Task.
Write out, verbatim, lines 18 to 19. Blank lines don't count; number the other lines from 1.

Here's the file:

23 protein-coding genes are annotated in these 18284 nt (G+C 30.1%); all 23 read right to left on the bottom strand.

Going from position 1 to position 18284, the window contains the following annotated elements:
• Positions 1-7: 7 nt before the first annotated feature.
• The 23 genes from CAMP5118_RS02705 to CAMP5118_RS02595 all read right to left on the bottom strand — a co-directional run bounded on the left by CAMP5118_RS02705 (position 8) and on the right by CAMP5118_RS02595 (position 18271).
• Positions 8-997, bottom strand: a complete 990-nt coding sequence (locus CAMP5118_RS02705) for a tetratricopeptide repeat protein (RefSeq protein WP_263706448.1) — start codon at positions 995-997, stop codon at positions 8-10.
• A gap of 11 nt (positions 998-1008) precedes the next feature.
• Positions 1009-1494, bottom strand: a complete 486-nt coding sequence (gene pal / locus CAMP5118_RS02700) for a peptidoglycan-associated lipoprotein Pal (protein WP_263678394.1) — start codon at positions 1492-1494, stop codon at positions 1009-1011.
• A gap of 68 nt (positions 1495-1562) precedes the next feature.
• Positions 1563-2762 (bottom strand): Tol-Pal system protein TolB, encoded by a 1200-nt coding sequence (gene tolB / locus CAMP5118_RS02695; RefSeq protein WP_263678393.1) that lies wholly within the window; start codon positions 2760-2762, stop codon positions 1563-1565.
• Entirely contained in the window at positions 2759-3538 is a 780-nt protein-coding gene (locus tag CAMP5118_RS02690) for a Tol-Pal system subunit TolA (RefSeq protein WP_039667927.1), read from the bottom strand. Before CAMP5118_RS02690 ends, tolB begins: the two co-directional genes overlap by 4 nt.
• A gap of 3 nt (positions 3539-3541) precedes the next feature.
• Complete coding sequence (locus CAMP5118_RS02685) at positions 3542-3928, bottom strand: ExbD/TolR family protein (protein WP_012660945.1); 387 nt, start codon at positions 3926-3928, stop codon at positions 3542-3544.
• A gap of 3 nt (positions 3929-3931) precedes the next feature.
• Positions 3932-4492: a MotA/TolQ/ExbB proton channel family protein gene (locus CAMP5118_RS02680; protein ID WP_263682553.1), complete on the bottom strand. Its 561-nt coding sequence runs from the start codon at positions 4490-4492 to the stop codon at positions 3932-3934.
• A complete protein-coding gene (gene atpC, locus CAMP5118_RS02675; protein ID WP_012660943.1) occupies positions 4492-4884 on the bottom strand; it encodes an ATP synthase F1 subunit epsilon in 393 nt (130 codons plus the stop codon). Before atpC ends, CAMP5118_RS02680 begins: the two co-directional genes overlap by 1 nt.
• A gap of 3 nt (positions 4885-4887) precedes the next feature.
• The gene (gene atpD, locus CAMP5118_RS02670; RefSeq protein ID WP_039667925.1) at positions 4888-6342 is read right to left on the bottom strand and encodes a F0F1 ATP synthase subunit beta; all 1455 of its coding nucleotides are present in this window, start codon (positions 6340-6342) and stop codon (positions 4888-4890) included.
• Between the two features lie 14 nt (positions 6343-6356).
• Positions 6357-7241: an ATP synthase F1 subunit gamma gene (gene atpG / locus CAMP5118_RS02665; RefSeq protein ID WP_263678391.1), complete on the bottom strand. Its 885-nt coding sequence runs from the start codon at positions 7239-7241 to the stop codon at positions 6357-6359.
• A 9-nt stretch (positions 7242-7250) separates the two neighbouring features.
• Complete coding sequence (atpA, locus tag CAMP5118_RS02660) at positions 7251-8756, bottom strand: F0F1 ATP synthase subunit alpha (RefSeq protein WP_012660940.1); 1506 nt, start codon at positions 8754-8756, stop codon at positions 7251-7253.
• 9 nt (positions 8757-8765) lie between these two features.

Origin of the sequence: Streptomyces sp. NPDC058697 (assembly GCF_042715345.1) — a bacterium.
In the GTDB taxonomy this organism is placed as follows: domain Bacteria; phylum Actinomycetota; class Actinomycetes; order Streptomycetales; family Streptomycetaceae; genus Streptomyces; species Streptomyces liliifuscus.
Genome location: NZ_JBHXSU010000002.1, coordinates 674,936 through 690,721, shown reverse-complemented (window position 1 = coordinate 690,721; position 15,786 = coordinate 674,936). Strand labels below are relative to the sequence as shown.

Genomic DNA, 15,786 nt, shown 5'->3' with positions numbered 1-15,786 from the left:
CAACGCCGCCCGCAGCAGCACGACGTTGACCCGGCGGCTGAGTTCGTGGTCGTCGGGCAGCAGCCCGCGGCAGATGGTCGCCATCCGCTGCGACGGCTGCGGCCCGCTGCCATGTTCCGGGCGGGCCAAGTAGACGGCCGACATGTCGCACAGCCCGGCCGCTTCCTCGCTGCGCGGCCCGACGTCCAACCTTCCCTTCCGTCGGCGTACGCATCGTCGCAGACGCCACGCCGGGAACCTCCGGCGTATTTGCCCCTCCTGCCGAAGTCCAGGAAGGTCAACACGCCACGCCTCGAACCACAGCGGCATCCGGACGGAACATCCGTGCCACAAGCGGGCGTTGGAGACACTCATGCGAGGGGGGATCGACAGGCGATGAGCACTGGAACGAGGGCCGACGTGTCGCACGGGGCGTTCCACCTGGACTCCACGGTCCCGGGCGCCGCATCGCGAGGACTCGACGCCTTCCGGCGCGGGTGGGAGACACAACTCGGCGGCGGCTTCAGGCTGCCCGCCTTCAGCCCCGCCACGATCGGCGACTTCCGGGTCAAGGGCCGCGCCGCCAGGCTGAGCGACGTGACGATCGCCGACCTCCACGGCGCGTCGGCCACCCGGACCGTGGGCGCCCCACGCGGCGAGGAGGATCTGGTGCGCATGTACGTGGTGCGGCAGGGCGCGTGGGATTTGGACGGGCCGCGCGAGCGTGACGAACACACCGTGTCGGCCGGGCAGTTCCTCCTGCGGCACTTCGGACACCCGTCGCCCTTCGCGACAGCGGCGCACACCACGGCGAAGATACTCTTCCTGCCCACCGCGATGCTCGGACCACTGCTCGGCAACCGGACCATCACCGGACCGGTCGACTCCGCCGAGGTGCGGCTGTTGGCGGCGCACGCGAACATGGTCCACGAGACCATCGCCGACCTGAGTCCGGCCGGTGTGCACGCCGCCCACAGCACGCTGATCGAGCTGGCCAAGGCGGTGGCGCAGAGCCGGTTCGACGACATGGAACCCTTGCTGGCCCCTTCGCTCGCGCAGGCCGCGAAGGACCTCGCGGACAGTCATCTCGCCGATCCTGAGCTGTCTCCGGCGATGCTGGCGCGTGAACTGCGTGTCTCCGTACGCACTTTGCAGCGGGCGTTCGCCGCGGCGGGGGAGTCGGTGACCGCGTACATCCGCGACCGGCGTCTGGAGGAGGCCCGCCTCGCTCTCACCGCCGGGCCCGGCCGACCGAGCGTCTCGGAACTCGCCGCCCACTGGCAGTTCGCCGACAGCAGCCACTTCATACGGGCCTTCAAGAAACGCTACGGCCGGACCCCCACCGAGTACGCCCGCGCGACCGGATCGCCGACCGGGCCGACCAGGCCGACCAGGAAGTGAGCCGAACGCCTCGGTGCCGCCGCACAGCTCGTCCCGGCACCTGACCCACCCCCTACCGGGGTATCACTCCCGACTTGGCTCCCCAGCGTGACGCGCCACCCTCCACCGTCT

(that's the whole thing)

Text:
• Between the two features lie 14 nt (positions 6343-6356).
• Positions 6357-7241: an ATP synthase F1 subunit gamma gene (gene atpG / locus CAMP5118_RS02665; RefSeq protein ID WP_263678391.1), complete on the bottom strand. Its 885-nt coding sequence runs from the start codon at positions 7239-7241 to the stop codon at positions 6357-6359.